The thinking that has gone into reopening started for many businesses weeks before any phased timeline was announced by the governor, “because you have to buy things, you have to increase supplies,” said Sherri Fickel, co-owner at Hopkins.

The changes have also not come cheap, at a time when many small businesses are already seeing their finances stretched.

“In addition to losing revenue, we’ve definitely invested in the property,” said Beard, who sees the adjustments as a way of hedging for the future.

His inn was able to finance some of those changes using federal relief money it got through the Paycheck Protection Program, which several other county B&Bs also received. Yet given the many variables and complexities, not all have chosen to re-open.

Everyone affected

Vacation rentals offered through platforms like Airbnb or HomeAway allow for more isolation. But they’ve also had to adapt their operations.

Amissville resident Merilee Poe, who runs Miss Kitty’s Place, has been following HomeAway’s guidelines. She asks that departing guests open the windows to let in fresh air and put used linens on the sun porch. She’s removed DVDs and board games from the house and is leaving at least 24 hours between stays.

Poe said she’s gotten a lot of inquiries from people who want to come and telework, but the internet and cellular service isn’t good enough (she installed a landline recently for emergencies). She also chose to take the house off the market at the peak of the pandemic rather than rent it to monthly guests to reduce the risk of visitors bringing the virus in from surrounding hotspots.

Poe, a decades-long resident, received a small grant from Businesses of Rappahannock to help pay bills and allay some losses from cancellations — including guests meant to attend her granddaughter’s wedding, which was postponed.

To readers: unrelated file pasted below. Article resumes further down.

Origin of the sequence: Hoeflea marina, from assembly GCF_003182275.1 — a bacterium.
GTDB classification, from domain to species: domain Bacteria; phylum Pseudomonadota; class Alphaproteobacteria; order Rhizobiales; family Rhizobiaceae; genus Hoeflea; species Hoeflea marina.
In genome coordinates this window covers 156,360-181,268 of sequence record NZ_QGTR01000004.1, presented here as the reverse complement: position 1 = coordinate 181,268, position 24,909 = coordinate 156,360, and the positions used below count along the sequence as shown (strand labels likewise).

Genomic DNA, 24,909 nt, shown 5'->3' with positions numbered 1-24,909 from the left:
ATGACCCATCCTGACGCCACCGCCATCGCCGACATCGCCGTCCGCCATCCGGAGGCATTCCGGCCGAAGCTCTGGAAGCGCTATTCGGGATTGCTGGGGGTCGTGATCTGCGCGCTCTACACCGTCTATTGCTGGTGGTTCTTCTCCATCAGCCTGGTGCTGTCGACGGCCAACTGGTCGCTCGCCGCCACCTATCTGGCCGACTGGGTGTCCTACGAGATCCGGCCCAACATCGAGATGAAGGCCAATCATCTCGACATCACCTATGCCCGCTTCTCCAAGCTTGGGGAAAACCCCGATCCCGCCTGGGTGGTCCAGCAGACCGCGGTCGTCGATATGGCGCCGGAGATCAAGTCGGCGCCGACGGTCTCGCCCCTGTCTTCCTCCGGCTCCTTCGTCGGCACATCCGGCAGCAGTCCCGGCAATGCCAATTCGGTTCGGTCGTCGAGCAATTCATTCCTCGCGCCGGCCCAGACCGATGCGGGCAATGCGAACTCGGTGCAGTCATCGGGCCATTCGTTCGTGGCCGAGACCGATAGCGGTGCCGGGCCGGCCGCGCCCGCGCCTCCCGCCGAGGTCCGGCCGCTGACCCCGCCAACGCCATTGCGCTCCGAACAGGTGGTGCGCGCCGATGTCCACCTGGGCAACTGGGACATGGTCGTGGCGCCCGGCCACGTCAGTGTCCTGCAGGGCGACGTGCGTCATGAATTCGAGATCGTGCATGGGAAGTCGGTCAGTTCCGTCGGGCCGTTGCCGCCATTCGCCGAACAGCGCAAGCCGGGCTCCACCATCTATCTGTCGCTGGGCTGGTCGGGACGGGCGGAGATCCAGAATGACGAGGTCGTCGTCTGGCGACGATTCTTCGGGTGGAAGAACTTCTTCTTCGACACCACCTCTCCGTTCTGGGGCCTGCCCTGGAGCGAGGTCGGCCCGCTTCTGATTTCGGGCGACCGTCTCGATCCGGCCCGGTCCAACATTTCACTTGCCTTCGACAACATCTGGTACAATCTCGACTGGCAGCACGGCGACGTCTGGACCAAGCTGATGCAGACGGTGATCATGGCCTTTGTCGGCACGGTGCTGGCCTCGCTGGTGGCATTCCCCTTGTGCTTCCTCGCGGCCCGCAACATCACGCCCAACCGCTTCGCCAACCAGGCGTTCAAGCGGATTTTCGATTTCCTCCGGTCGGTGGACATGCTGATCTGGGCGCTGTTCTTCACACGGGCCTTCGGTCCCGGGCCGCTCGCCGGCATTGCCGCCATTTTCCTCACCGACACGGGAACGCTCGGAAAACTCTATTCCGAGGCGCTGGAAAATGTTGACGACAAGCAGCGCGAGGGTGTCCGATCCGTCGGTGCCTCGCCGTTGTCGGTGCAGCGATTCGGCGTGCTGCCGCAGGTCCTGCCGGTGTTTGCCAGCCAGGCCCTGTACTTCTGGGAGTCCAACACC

And while she’s seen reservations return in recent weeks, she does have concerns that Rappahannock could see a rush of visitors looking to escape from the city this summer.

Indeed, Airbnb data show people are booking stays closer to home, often outside major cities and that cabins and cottages are more popular than they were at the same time last year.

“It’s nice to get tourism, but not to be overrun when there’s an epidemic going around,” Poe said.

Changing for the better

With every crisis comes opportunity, and Fickel said they’re watching to see how the changes they’re making play out.

In the brewery, for example, they’ve opened the garden for table service at reduced capacity and have seen some positive outcomes.

“We have fewer people but probably sell just as much beer and we’re giving a better level of service,” Fickel said.

Some changes, such as the candy bowls and communal port service the Gay Street Inn used to offer, may never return. But adapting the business to better understand customers before they arrive and pre-arranging things like cocktails and breakfast, could ease the workload in the long run.

“We’re hopeful that the silver lining in this will be some new efficiencies in how we run the business,” Beard said.


Here’s a list of other lodging currently open. If you don’t see your business listed, please email us at

Glen Gordon Manor

The Inn at Mount Vernon Farm

White Moose Inn

Foster Harris House (reopens June 12)